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Thread: Form based codes

  1. #26
    moderator in moderation Suburb Repairman's avatar
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    Quote Originally posted by TexanOkie View post
    Someone pointed out strict separation of use districts in Euclidean zoning codes, but the actual zoning code that Euclid, OH used that was challenged in the 20's was more a composite ordinance that regulated uses, yes, but also intensity and architecture. There were three separate and distinct districts in each specific and unique zoning district (1-2-3, being 1=use 2=intensity/density and 3=architectural elements/style) It was almost a form based code on top of separating uses.
    Leander, TX does a derivative of this technique. It's a pretty unique approach, although I've not yet seen the results of it in Leander.

    "Oh, that is all well and good, but, voice or no voice, the people can always be brought to the bidding of the leaders. That is easy. All you have to do is tell them they are being attacked and denounce the pacifists for lack of patriotism and exposing the country to danger. It works the same way in any country."

    - Herman Göring at the Nuremburg trials (thoughts on democracy)

  2. #27
    Cyburbian Streck's avatar
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    Ah yes, I missed a really important aspect and disadvantage of pure FBC - it is not Euclidian in that Industrial use can be adjacent to Residential use if Use is not addressed in FBC.

    Addressing the original question, it seems that the Arlington, VA FBC is a good source as previously cited in a comment by Cirrus.

  3. #28
    Cyburbian Tide's avatar
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    I'll be attending a local charette for a proposed Euclidian/Form Based Hybrid. I'll let you all know how it goes after Wednesday. Personally I believe a hybrid is where it needs to be. I agree with Streck, if you have simply form based code the ammonia factory can be next to the grocery store as long as they look the same.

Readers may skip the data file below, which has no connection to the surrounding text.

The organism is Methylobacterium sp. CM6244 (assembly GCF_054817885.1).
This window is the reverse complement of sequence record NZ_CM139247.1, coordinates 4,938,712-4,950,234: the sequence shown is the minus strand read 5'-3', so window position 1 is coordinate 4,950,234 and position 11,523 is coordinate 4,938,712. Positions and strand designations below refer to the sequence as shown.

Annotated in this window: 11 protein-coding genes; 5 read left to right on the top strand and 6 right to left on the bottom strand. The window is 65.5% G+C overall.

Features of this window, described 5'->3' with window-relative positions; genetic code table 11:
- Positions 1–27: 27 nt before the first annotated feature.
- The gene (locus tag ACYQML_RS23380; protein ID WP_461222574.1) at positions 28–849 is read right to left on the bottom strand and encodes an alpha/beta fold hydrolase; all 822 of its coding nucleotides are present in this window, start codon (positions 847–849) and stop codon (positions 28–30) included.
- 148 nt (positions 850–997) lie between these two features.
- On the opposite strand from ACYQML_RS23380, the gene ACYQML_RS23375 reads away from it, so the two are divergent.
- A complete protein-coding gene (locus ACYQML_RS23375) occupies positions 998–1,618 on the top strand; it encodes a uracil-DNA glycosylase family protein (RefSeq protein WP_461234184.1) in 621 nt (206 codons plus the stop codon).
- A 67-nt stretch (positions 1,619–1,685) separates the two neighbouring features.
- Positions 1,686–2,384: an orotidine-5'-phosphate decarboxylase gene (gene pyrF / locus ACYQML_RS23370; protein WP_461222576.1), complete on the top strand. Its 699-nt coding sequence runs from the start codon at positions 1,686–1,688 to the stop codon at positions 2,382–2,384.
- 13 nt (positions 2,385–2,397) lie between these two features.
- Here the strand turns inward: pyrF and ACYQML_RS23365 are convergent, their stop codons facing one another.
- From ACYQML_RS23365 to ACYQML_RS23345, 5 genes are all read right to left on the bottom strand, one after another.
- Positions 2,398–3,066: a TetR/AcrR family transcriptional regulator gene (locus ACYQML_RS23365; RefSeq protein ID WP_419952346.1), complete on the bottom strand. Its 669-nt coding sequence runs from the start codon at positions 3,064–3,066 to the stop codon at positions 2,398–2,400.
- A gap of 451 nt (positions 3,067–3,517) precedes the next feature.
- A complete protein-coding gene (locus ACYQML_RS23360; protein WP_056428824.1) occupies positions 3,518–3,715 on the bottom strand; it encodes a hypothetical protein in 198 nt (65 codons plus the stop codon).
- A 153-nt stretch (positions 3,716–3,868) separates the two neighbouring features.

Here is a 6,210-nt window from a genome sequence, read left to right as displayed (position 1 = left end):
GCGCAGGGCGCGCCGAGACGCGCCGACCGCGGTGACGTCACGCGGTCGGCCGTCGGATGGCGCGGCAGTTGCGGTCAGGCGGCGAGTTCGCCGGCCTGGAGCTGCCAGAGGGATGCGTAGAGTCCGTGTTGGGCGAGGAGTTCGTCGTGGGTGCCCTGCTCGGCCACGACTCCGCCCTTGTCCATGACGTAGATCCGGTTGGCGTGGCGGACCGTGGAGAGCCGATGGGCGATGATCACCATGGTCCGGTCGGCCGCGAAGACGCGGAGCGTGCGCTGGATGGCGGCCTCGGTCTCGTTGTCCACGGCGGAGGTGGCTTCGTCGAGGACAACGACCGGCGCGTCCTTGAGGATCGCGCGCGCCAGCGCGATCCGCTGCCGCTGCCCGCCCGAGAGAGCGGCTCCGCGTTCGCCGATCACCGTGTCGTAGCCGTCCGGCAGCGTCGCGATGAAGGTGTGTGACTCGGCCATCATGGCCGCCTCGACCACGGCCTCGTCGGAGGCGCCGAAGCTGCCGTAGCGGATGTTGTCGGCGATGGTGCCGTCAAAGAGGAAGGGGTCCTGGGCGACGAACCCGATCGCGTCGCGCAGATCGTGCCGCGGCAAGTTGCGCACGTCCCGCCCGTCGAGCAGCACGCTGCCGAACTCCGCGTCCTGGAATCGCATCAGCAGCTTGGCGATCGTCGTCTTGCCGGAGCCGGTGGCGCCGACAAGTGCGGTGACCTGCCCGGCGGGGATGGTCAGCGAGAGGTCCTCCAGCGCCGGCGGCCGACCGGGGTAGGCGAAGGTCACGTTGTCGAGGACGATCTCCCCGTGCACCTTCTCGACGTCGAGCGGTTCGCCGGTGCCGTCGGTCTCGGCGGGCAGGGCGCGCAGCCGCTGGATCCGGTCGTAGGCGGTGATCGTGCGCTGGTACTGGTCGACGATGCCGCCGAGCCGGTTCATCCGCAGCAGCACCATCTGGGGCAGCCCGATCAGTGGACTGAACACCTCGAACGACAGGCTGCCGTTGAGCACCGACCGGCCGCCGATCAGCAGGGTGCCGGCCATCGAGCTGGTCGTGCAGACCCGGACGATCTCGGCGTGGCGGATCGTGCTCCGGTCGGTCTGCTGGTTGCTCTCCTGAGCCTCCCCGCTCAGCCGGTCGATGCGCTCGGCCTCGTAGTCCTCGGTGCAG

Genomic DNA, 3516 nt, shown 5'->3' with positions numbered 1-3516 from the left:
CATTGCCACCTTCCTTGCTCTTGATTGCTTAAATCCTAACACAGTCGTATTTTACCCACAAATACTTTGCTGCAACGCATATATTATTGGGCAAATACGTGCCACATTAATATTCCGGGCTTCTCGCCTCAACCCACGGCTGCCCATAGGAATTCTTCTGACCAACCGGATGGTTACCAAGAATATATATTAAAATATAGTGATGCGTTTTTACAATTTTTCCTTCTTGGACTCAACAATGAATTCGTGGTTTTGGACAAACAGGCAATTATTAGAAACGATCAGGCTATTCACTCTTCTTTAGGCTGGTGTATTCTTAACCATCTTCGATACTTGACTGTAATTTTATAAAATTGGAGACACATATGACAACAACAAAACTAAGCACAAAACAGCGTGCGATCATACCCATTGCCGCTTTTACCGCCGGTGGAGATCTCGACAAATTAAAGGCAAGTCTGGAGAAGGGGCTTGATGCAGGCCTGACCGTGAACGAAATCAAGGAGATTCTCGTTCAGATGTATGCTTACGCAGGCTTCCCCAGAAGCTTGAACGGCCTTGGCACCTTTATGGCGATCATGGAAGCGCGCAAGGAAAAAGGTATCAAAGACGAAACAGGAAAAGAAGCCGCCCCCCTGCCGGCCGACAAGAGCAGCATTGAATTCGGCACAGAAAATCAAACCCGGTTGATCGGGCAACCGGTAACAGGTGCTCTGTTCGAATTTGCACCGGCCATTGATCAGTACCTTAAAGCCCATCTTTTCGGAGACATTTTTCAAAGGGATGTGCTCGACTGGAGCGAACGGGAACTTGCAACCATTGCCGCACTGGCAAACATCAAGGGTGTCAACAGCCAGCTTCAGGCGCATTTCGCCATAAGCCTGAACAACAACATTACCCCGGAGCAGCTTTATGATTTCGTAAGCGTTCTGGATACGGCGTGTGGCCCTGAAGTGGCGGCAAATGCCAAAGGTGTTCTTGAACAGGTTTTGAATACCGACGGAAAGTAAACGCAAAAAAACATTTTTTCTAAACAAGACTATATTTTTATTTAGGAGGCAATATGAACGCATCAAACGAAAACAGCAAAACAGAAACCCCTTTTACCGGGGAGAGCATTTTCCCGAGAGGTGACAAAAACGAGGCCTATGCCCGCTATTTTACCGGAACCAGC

@GigCityPlanner

  4. #29
    Cyburbian Masswich's avatar
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    I would also chime in that form-based code isn't going to solve all of zoning's problems. I am sure someone will find a case or two to disagree with me, but in the vast majority of cases what people call "form-based code" is actually just regular zoning with very strong design guidelines - usually with lots of pictures thrown in for good measure. Also, the idea that you can walk in and get a building permit just by having the "right" design sounds great in theory- but I suspect that most places still have some sort of design review board.

    We tried to implement form-based code here a few years ago and got a lot of push-back about how it would work and how it might end up allowing everything to go to the highest density on a block. But we have the challenge of a lot of blocks where apartment buildings are mixed with smaller homes, and the worry is that form-based code might allow the whole block to become (very attractive) apartment buildings...

    It seems that the only place that true form-based code might work are in single-use districts (residential neighborhoods or commercial corridors) with a generally homogenous level of density.

    OK, now you can rip me apart.

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